Intro: Let's Get Wired.
Almost but not quite. Had to replace the ethernet cable from the bridge (aka modem) to the network router/switch, An ethernet cable looks like a telephone cable but twice or so as big, Back to the cable. If you moved the cable the connection would fail. Not acceptable. Fortunately, had the tools and parts to repair the situation. Many places use wifi, but there area lot of business establishments that do not allow wifi for security reasons. Since most tablets require the internet to be fully useful that turns the units into bricks per se.
What do you do? You can now get adapters to connect touchpads to a hard wired old fashion network. Usually consists of a usb connection sometimes known as an On-The-Go or OTG cable and then attaching the ethernet adapter. Of course you still need that cable to connect to the network. Where do you get the cable? If you are at a business establishment, they probably have a spare. Looks better if you already have a cable with you though. Most better electronics stores now carry them. You have to be careful. I was at Walmart today and they had one for forty dollars. Eeeks. They had some others for between twelve and twenty dollars. A decent length of cable should be under ten dollars.
You have another alternative though and that is to make your own cable. If you take any amount of IT classes, you will be required to make a cable at least once. With a lot of companies converting from wired to wireless you can almost get old eight conductor cable for free. You will still need to get some of the RJ-45 plastic ends. Telephone wire uses RJ-11 ends. Generally there are different qualities of cable such as cat5, cat5a, and cat6. For a short cable on a traditional network, the qualities are not that critical yet. If your needing to make a lot of cable, it makes sense to buy cable in bulk.
The network connection has changed over the years. While looking in the junk pile I found this old network adapter that had bnc (like coax cable), aux, and now the standard rj-45 connection.
Step 1: Some Background.
Most networks are in what is know as the star configuration. There is also the bus, the token ring, and modified networks. We will skip those for now. That means everything connects into one set of points like the spokes of a wheel. When a cable is made the configuration of the wires is very important. You have two ways to connect the medium dependent interfaces (MDI for short). You can have the MDI straight though cable or you can use the MDI-X (MDI-crosover). This use to be very critcal what cable you used.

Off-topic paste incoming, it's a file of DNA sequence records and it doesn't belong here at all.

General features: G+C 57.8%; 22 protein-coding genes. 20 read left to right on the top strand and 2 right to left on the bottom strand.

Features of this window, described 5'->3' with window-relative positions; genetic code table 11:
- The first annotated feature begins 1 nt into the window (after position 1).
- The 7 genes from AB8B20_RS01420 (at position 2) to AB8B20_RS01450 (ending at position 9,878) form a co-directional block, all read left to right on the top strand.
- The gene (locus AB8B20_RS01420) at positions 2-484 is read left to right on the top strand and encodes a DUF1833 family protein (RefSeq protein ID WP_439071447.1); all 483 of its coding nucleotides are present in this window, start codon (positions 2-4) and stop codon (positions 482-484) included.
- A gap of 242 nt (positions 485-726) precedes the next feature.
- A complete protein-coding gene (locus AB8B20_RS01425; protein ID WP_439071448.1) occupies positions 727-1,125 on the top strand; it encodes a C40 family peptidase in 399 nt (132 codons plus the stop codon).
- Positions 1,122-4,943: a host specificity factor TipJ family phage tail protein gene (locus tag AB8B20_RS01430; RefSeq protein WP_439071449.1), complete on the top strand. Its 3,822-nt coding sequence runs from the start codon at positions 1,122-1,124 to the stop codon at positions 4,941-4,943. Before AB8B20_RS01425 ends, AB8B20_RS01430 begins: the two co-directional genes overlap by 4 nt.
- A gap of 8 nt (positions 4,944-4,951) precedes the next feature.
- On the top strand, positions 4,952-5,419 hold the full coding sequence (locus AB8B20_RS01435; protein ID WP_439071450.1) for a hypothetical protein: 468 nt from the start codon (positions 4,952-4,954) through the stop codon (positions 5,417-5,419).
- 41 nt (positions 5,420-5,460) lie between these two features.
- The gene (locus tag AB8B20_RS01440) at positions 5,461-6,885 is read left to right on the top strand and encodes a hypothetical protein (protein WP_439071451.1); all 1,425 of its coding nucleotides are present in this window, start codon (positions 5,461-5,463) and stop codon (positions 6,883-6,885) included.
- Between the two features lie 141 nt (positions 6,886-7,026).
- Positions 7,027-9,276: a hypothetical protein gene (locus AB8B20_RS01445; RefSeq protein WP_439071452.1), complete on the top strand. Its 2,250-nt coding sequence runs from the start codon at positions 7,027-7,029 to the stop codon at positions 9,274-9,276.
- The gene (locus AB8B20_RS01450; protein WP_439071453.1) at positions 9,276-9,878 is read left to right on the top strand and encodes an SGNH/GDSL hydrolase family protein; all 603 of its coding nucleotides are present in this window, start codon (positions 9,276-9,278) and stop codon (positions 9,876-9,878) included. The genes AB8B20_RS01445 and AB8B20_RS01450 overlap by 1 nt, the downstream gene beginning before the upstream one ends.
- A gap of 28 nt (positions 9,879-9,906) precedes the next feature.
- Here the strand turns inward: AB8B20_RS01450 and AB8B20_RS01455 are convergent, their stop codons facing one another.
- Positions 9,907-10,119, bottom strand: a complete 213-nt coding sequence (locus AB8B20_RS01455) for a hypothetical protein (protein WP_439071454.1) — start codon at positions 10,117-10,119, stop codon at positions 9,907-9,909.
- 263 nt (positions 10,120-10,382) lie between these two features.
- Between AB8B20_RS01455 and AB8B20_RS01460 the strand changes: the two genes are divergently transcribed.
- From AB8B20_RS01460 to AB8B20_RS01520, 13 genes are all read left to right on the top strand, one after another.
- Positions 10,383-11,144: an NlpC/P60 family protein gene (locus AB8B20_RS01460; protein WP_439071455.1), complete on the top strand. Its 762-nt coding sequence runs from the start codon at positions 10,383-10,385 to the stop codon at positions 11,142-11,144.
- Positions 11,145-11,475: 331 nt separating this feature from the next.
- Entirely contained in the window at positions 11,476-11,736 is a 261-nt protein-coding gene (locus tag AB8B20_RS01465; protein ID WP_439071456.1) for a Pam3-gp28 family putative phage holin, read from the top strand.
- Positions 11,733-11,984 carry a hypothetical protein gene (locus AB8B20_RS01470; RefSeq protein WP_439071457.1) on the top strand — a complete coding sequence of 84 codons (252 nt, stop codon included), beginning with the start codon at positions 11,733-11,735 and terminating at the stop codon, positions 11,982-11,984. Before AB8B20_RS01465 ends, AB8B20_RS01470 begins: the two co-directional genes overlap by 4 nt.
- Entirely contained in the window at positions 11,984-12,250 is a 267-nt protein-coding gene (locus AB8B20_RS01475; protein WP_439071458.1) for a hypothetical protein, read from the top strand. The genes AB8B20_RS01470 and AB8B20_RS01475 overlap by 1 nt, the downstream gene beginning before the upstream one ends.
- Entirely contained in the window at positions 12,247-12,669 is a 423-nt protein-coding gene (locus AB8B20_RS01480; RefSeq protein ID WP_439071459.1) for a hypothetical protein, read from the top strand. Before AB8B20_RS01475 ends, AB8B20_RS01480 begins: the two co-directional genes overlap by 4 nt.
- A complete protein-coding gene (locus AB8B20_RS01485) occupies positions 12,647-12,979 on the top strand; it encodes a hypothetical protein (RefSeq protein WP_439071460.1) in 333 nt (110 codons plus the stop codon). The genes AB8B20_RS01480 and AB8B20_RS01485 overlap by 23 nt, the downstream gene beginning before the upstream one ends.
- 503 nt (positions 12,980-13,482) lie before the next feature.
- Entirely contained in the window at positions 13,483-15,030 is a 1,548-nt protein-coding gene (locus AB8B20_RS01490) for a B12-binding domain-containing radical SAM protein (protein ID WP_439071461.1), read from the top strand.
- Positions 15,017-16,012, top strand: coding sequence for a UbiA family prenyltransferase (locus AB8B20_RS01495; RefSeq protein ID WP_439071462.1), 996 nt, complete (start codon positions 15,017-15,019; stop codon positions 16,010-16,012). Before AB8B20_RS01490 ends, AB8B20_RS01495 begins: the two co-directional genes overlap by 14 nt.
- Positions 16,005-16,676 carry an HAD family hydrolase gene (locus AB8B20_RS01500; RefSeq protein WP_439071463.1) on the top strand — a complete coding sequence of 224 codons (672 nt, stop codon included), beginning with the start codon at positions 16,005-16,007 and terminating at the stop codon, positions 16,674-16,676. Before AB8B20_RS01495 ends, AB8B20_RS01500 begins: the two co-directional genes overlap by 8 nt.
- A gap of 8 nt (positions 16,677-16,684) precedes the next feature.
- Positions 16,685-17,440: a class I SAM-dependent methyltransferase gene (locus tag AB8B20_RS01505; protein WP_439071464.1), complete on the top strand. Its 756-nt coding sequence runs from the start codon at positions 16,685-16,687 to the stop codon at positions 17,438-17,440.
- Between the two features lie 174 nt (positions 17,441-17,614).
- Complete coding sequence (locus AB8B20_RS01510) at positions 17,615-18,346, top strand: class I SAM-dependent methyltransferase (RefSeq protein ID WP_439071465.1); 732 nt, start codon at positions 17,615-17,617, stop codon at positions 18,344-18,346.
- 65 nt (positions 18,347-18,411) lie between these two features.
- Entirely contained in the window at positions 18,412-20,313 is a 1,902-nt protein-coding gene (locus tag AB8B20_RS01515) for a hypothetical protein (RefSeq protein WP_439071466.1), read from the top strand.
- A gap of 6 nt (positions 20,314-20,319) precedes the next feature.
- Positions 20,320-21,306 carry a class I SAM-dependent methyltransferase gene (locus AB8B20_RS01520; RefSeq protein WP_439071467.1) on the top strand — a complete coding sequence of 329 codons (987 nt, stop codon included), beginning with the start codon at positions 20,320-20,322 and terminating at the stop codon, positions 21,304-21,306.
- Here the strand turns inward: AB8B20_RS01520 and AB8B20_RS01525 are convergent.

If you used a cable from a computer to a switch, the MDI cable usually worked just fine. Between routers usually used the crossover cable. Eventually those units had switches to allow the use of non-crossover cables. Today most routers now support auto-mdi so that it is not that critical as your the standard configuration. In most cases you will need just to have switchs and standard cables to connect everything together. Now there is an exception. What if you want to hook two computers directly without a switch. You would then just use a crossover cable. Cool. So how does the cable go together. Most cables have the eight conductor inner wires color coded in a certain fashion.
Ethernet cabling comes in two versions usually comes in two versions, Tia/eia 568a and Tia/eia 568b. Tiaa/Eia 568b on both ends what is used for traditional MDI cable. If you want and MDI-X cable you would have one end as Tia/Eia 568a and the other end as Tia/Eia 568b. There are other configurations, but these are the most common. Sometimes the configuration is known as wo-o-wg-bl-wb-g-wbr-br and wg-g-wo-bl-wbl-o-wbr-br. So you have four pairs of twisted wires. See typical cables as shown above.
Let;s make a cable.
Step 2: Some of What's Needed.
You will need an RJ-45 crimping tool. Some of then also support the RJ-11 for telephone lines. You can get them cheap, but it is better in the long run to get a better one.